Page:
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This is piggybacking off of two earlier questions. I'm using heapshots to check how my memory was doing before submitting to the app store, and I found that it was increasing by 3-5KB every time the user completed a loop of the program. I went back to the drawing board, commented out large sections of the program and slowly brought the sections back online. I was able to sort of narrow it down to what I believe is the heart of the problem.

I'll note: I converted to ARC and still had the same issue. Here is (what I believe) is the relevant areas of code.

Row Class:

@interface Row : NSObject {
int rowID;
NSString *rowProblem;
NSString *rowAnswer;
int rowTimes_Right;
int rowTimes_Wrong;
Boolean marked;
}

@property (nonatomic) int rowID;
@property (nonatomic, copy) NSString *rowProblem;
@property (nonatomic, copy) NSString *rowAnswer;
@property (nonatomic) int rowTimes_Wrong;
@property (nonatomic) int rowTimes_Right;
@property (nonatomic) Boolean marked;

Database function (Gets a Row):

-(Row *) getRow {
Row *holder = [[[Row alloc] init] autorelease];

//Pick a random problem to give to the User
int randomrow = (arc4random() % [self getNumberOfRows]) + 1;



NSString *querysql = [NSString stringWithFormat:@"SELECT * FROM problems WHERE id = %d", randomrow];

const char *sql = [querysql UTF8String];    
sqlite3_stmt *statement;

//Execute the Query
if (sqlite3_prepare_v2(wordsDB, sql, -1, &statement, NULL) == SQLITE_OK)
{

    while (sqlite3_step(statement) == SQLITE_ROW) 
    {
        char *problem = (char *)sqlite3_column_text(statement, 1);
        char *answer = (char *)sqlite3_column_text(statement, 2);

        holder.rowID = sqlite3_column_int(statement, 0);
        holder.rowProblem = [NSString stringWithUTF8String:problem];
        holder.rowAnswer = [NSString stringWithUTF8String:answer];
        holder.rowTimes_Right = sqlite3_column_int(statement, 3);
        holder.rowTimes_Wrong = sqlite3_column_int(statement, 4);
        holder.marked = sqlite3_column_int(statement, 5);

    }

    sqlite3_finalize(statement);
}
else
{
    NSLog(@"SQL Error Message: %s", sqlite3_errmsg(wordsDB));
}

return holder;
}

Tying it all together in the View:

-(void)setToWord{
[currentRow release];
 currentRow = [[dataB getRow] retain];

[problemLabel setText:currentRow.rowProblem];
[definitionLabel setText:currentRow.rowAnswer];
}

Any thoughts would be greatly appreciated.

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Surely heapshot shows you exactly what, and when is increasing? –  hooleyhoop Dec 4 '11 at 19:58
    
@hooleyhoop It does, and I asked about the specific part in an earlier question (including posting the call stack), but nobody could decipher it. –  ballofpopculture Dec 4 '11 at 20:05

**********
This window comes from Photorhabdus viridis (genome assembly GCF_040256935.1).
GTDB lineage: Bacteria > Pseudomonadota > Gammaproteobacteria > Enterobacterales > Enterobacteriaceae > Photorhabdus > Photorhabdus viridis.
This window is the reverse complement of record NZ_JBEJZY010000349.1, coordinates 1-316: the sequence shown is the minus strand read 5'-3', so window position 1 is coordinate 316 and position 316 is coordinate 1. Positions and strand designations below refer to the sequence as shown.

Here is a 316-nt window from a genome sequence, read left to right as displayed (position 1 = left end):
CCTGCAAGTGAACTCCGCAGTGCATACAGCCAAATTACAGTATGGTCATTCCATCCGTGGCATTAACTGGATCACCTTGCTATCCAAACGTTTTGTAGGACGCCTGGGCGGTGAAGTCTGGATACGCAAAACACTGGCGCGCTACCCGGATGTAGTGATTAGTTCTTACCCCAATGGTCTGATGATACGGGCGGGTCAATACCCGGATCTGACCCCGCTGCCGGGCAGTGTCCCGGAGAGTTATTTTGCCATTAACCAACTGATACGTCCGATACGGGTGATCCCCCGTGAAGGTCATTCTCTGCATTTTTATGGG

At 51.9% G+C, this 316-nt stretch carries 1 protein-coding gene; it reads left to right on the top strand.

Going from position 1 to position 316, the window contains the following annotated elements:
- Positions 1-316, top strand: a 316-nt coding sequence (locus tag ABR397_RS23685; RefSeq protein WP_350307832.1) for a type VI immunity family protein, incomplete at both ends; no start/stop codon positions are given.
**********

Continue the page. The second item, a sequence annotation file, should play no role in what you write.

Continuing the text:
2 Answers 2

I wouldn't worry about 5KB of leakage. Apple's own Cocoa routines are leaky to this degree, and Apple clearly doesn't worry about it. For example, in a simple app of mine where we push a view controller onto a navigation controller and then later pop it off again, Instruments shows that all of my objects are correctly torn down, but there's a slight leak, clearly coming from deep inside Cocoa. You should be able to see quite clearly using Instruments whether the code generating the objects left over in each heapshot is your code. You could try wrapping the interior of your getRow method in @autoreleasepool{} but I doubt it will make any difference.

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So apple wouldn't be concerned about this if I submitted my program? Leaks doesn't find anything and neither does Analyzer, but I was worried they'd see that behind-the-scenes leak and say no. –  ballofpopculture Dec 4 '11 at 19:55
    
I submitted the app I described above and there were no issues. - In fact, try this; make an app from Xcode's built-in Utility Application template and run it under Instruments. Do a heapshot that shows what happens when you flip to the modal view and flip back. You'll see a tiny leak, about 6KB. Apple's code is full of this stuff. 5KB per go-round is tiny! We live in a world of GB. –  matt Dec 4 '11 at 20:58
    
Apple won't reject your app for it. It is still good to fix as memory leaks will eventually cause your app to be killed. How soon will depend on how fast you leak memory, and how much memory you use to actually perform your task. BTW, does leaks show the memory as leaked? If not it could be cached objects that might get released on a memory warning. –  Stripes Dec 5 '11 at 0:41

Ok, it is often fustrating. In both your previous questions you post a detailed stack trace. This is one of the less interesting things that Instruments is showing you.

Pick any point in your program - when it runs it uses memory - this is the stack, you don't need Instruments to tell you that.

Instruments can show you the counts of all live objects in your app - what is increasing from heapshot to heapshot that shouldn't be? It's possible to accidentally have objects you think have been destroyed, hang around, leaking, but not show up in leaks because technically they are still reachable from somewhere. If you find an object that is leaking or just shouldn't exist, it isn't the stack trace for the line that created it that is important, it's why hasn't it be cleaned up? Where did you forget to release or free? Instruments will show you the retain history for each object so you can work out where you didn't balance a retain or clean up a property.

This is just basic Instruments stuff really, easily picked up even by me.

As a sidenote. Although the frameworks do sometimes very rarely have a leak, it is far more common for me to have a bug that will manifest itself in Leaks as a block of bytes being leaked deep in some framework.

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